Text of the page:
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The Office of Science and Technology Policy to Calls to Remove Paywalls

Fewer hurdles are more frustrating to a research student than finally finding the right abstract for an article to support their research project, only to find the publication is locked behind a paywall. This means, that unless the individual (or institution) is willing to pay the fee to subscribe to or view the publication, the information is unavailable. A subscription service for an online publication is not unusual; it’s rather common practice. Many digital magazines, journals, and newspapers derive revenue from recurrent subscriptions, and at an average cost of $1 – 2$ per week, the price for that information is affordable. However, the average price for a scientific publication can range from $2,000 to over $7,000. Per publication. Even titles in search engines such as EBSCO are expected to hit a 6.1% increase in 2024, bringing the average cost per title to just over $380 apiece. Nothing runs online for free; publishers need to pay for everything from the domain to host the website to the content creators themselves. It’s even more daunting of a financial task to academic publishers because their target audience is niche, and they’re not generating traffic to millions of users through major search engine hits. However, in the case of federally funded research, those publications are creating their work via the taxpayer and then charging an exorbitant fee (to the same taxpayer) for the published findings.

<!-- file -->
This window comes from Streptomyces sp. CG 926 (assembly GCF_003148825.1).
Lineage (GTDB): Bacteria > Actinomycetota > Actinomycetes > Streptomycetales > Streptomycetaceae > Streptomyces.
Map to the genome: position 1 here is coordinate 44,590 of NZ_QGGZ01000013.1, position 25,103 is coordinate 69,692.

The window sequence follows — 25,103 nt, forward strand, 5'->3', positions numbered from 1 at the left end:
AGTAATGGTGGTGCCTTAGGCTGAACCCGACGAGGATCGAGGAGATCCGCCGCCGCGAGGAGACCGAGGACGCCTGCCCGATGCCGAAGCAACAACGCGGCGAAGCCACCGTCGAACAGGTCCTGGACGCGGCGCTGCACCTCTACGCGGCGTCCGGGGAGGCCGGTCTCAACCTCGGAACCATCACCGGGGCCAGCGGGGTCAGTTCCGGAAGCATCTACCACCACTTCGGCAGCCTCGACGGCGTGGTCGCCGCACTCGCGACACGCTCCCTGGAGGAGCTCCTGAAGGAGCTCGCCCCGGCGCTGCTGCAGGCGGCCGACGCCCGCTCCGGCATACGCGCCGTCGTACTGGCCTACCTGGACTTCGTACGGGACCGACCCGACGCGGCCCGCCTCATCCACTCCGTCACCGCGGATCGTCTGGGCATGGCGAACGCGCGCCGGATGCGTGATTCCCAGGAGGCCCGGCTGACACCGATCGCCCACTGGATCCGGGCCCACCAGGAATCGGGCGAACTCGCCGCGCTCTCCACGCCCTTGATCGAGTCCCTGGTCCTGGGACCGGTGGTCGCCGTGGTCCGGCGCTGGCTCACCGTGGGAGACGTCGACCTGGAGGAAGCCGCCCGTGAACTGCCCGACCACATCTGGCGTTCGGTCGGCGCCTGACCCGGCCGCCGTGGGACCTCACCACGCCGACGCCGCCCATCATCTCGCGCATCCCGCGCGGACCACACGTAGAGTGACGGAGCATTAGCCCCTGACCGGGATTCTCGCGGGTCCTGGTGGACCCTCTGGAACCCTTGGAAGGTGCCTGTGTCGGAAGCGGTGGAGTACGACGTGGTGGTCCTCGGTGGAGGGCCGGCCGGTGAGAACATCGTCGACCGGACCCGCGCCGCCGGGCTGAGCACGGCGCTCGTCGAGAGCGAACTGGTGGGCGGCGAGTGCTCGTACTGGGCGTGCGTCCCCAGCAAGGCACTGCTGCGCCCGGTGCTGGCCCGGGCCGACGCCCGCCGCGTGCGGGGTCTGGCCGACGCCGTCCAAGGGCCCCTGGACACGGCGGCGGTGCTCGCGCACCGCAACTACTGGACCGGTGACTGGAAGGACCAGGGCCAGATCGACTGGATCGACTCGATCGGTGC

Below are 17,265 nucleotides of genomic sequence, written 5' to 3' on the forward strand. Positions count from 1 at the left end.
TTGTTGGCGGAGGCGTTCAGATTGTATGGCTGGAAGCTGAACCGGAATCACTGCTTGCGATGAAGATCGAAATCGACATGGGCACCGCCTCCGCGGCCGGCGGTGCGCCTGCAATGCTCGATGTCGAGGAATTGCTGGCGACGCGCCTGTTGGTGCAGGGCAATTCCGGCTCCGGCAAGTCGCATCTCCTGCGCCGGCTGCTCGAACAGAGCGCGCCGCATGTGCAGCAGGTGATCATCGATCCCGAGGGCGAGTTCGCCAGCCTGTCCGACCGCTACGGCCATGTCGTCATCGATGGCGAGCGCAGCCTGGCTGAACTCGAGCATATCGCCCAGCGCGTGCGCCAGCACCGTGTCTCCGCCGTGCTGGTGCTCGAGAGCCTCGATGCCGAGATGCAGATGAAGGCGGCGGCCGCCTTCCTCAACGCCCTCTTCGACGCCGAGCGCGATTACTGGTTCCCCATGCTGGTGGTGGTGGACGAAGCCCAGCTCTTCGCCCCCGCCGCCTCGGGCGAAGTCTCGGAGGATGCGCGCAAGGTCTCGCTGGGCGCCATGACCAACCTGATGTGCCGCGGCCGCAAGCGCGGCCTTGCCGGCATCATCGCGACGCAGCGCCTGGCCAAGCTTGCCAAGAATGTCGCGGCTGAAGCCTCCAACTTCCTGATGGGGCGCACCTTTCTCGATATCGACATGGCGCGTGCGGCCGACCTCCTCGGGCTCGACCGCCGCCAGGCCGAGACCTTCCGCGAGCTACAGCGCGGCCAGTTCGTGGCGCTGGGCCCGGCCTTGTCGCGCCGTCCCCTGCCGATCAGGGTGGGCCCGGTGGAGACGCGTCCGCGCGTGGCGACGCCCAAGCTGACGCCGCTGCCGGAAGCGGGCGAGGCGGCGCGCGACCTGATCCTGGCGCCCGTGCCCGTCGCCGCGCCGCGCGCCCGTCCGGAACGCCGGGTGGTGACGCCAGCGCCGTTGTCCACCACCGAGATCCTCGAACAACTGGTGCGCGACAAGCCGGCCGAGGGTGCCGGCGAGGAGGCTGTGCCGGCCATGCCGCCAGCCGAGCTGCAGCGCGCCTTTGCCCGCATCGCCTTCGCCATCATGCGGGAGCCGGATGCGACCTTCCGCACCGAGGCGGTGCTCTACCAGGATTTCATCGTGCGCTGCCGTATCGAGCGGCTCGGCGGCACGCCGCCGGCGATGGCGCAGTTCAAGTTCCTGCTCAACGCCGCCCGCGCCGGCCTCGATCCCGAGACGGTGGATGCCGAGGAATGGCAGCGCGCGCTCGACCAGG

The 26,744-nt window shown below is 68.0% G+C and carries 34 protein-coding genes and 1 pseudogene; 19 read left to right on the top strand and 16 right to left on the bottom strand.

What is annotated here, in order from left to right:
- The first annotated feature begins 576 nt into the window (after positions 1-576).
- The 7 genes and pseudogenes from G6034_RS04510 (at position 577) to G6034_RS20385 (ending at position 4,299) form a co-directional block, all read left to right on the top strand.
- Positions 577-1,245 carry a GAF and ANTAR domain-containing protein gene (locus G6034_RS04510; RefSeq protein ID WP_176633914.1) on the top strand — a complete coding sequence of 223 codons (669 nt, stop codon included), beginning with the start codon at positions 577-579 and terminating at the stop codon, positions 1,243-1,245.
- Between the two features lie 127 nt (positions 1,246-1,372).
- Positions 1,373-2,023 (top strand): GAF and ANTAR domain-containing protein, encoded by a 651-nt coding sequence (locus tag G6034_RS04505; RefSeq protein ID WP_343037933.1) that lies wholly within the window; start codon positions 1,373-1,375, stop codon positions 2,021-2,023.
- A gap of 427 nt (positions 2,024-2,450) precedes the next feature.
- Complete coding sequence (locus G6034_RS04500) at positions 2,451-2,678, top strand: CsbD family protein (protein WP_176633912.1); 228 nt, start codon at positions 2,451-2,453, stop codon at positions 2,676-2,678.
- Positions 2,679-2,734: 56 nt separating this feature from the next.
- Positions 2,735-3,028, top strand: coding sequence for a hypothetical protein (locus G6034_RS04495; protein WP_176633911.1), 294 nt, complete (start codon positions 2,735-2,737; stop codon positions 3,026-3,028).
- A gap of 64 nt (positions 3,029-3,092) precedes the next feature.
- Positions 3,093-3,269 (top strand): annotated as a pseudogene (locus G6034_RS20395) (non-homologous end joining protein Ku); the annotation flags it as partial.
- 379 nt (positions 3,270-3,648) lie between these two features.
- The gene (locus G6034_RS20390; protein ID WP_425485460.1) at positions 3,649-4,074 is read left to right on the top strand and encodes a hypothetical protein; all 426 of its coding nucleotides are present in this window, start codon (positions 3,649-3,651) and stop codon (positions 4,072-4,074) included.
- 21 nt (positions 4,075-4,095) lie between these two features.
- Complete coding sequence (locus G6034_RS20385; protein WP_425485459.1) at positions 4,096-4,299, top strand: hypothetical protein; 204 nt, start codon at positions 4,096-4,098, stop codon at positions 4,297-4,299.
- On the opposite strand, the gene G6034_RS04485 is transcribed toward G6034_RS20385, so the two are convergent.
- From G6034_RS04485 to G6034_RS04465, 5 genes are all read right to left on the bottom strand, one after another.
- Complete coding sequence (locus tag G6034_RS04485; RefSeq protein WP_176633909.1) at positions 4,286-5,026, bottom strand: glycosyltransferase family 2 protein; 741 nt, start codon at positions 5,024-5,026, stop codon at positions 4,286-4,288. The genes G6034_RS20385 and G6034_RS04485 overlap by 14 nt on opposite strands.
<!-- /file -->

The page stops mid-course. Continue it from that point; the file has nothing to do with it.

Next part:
In August 2022, the Biden administration announced that federal agencies must make papers that describe taxpayer-funded work freely available to the public as soon as the final peer-reviewed manuscript is published. This policy created by the Office of Science and Technology Policy (OSTP) will go into effect by 2026. President Biden stated in a conference for the American Association for Cancer Research, “For anyone to get access to that publication, they have to pay hundreds, or even thousands, of dollars to subscribe to a single journal. And here’s the kicker — the journal owns the data for a year. The taxpayers fund $5 billion a year in cancer research every year, but once it’s published, nearly all of that taxpayer-funded research sits behind walls. Tell me how this is moving the [scientific] process along more rapidly.”

The OSTP hopes that with the removal of the paywalls, access to information will be more readily available and the free flowing of data will help foster a more nurturing and diplomatic environment for scientific growth and development.